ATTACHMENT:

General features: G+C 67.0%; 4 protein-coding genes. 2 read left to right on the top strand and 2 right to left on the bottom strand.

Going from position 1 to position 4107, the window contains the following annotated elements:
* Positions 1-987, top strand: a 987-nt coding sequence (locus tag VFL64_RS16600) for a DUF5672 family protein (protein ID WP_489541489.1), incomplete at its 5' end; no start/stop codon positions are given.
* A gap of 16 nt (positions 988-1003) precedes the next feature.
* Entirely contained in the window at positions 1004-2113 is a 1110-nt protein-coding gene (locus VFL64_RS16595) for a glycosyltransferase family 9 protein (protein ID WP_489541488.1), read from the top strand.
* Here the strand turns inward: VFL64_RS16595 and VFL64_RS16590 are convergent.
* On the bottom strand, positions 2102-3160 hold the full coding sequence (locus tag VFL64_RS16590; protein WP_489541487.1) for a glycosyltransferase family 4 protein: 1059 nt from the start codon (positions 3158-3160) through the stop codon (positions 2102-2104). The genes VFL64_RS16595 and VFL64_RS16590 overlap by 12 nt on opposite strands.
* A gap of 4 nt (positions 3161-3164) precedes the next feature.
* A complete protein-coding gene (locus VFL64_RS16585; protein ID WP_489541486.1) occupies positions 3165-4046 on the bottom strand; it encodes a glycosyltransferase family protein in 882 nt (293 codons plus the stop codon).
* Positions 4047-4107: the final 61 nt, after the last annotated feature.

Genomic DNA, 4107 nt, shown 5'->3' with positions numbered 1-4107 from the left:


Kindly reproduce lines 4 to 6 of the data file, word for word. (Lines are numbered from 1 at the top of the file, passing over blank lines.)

* A gap of 16 nt (positions 988-1003) precedes the next feature.
* Entirely contained in the window at positions 1004-2113 is a 1110-nt protein-coding gene (locus VFL64_RS16595) for a glycosyltransferase family 9 protein (protein ID WP_489541488.1), read from the top strand.
* Here the strand turns inward: VFL64_RS16595 and VFL64_RS16590 are convergent.